Head Start teacher helps in building good foundation

Active Times, March 2009

By: CHABELLA GUZMAN, Staff Reporter

Forty years after beginning as a Head Start teacher, Cora Hernandez is still devoted to helping children reach their potential.

“I have always enjoyed working with children,” she said. “I even volunteered at the grade schools when I was in high school.”

Seeing the children everyday reminds Hernandez of herself when she was young, she said.

“There were eight children in our family. My older brother, Ben, inspired me to go to school and to achieve, he would walk to school on the coldest days, even with his ears freezing,” she said. “I always thought if he could do it, so could I.”

Hernandez was the first in her family to graduate high school and attend college at the University of Nebraska-Lincoln. When she returned to the valley, she worked in the summer Head Start program in Scottsbluff a couple of summers before getting hired on fulltime at the Gering Head Start.

Working as a Head Start teacher, Hernandez is constantly learning, from training that is offered and from just being a teacher.

“So much has changed from when I started,” she said. “We involve the parents more now to set realistic goals for their children and become more involved with them.”

Hernandez has had parents come in and expect their children to be writing their names by three years old. That is when her and the other teachers have to remind the parents that children need to progress in steps.

“Children will learn to scribble by doing circles and lines and then they will learn to move onto writing,” she said. “We too have guidelines we follow from the ‘No child left behind’ program.”

For pre-kindergarten, children should be able to recognize 10 letters, all their colors, count to 20 and recognize most shapes.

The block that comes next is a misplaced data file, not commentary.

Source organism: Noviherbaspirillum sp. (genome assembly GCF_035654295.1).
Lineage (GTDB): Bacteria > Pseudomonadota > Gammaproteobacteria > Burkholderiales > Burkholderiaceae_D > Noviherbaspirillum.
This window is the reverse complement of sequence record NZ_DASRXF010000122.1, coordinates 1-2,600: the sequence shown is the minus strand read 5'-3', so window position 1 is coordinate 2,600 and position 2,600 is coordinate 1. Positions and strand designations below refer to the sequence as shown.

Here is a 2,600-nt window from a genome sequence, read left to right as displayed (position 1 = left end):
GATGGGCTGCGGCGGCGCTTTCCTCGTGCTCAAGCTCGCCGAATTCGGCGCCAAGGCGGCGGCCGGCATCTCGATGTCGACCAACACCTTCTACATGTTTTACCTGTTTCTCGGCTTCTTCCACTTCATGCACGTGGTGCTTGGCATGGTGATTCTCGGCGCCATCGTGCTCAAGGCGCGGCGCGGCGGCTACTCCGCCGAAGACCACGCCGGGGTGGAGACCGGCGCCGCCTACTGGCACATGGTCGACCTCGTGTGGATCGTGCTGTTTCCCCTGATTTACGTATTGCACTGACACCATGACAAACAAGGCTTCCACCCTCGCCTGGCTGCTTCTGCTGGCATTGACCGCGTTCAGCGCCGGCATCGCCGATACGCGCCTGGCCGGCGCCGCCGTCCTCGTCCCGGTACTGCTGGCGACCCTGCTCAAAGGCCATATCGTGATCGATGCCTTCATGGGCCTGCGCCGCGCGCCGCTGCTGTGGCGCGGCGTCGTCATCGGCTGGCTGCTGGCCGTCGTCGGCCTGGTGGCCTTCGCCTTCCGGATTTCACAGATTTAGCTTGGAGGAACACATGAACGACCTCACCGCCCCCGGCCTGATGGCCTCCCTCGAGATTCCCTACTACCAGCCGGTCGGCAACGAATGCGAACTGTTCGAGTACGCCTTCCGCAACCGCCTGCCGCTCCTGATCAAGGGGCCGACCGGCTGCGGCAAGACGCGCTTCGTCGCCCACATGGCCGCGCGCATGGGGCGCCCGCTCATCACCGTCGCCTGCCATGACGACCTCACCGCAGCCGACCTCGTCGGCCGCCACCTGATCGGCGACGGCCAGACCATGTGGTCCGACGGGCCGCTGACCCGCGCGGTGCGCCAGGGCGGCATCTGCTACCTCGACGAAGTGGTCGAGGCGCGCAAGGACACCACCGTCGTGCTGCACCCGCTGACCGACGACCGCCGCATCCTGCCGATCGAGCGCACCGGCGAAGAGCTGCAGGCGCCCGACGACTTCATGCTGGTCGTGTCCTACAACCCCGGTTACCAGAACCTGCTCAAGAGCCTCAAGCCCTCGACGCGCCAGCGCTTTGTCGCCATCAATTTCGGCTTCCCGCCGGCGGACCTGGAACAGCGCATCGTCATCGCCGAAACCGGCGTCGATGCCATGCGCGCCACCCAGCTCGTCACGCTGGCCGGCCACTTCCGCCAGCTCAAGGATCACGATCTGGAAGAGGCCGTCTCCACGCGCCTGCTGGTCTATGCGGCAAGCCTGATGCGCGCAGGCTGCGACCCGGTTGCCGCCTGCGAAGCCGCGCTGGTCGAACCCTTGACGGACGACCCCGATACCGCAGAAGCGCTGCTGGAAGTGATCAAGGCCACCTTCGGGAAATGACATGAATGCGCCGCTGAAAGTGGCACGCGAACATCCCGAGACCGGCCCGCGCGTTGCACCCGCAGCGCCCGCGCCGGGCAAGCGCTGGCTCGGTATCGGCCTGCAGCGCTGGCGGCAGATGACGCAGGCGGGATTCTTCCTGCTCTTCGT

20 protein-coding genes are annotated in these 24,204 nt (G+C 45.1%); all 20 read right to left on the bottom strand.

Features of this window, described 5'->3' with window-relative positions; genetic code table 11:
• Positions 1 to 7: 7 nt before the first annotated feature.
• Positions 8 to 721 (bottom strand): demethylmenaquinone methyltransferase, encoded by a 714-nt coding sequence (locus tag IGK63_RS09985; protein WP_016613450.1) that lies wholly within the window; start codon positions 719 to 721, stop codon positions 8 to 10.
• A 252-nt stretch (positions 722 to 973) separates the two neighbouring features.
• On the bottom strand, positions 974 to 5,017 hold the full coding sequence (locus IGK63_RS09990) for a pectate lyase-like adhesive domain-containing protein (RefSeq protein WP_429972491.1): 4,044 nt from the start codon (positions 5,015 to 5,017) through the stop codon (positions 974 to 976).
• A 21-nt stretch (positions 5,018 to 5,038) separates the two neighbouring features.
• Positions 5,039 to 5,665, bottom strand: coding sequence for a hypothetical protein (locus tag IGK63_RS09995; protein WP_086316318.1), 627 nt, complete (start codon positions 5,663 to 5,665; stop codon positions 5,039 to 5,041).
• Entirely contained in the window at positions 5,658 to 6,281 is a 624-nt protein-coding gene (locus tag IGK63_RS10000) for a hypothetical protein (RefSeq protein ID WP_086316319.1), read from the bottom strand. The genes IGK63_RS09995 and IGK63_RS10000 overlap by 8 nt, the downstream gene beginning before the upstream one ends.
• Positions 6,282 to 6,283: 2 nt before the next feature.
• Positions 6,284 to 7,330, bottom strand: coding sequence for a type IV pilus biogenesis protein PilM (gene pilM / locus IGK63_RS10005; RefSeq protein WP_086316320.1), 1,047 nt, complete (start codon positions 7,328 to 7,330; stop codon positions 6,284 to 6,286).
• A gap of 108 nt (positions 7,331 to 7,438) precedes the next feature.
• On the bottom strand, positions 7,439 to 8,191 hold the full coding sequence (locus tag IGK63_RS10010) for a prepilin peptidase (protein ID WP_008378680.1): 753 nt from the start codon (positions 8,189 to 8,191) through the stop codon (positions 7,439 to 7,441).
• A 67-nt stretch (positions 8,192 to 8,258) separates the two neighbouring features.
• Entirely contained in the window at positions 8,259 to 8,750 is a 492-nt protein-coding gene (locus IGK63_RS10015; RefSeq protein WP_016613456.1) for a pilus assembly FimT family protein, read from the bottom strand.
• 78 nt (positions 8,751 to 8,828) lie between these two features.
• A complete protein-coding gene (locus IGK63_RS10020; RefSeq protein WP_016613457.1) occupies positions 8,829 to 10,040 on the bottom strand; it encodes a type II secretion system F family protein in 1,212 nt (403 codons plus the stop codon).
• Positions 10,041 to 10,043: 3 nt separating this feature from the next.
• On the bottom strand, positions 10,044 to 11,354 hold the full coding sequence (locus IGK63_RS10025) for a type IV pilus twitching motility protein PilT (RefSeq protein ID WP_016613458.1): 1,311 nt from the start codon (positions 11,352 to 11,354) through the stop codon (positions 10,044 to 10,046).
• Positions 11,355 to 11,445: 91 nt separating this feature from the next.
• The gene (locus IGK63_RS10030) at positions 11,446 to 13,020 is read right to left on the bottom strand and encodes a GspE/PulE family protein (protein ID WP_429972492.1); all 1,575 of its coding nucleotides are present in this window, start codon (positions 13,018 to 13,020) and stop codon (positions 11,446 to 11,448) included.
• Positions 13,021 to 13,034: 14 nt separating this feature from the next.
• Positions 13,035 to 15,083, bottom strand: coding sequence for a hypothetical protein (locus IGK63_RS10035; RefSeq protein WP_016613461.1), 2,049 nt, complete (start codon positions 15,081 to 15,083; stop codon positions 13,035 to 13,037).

“Children are always ready to learn, that never changes,” she said.

The children that provide more of a challenge are the ones that Hernandez takes special interest in.

“I have never had a child I couldn’t deal with. They may be difficult, but most have made it and are now in high school getting ready to graduate or even in college,” she said.

The children learn at Head Start to address their teachers by Mrs. or Miss and they learn they have choices and responsibilities they need to participate in. Hernandez believes that having rules and guidelines can help a child learn.

 “Part of a child’s transition from Head Start to kindergarten is learning social skills that will assist them in the future,” she said.

Hernandez is proud that her teaching has made a difference with some children. She loves her job and it shows in her past students that have gone onto graduate high school and even college.

“My mentor told me once that if you give a child a good foundation, even after they leave you, they will build on it,” she said. “That is what I try to do for all my students.”

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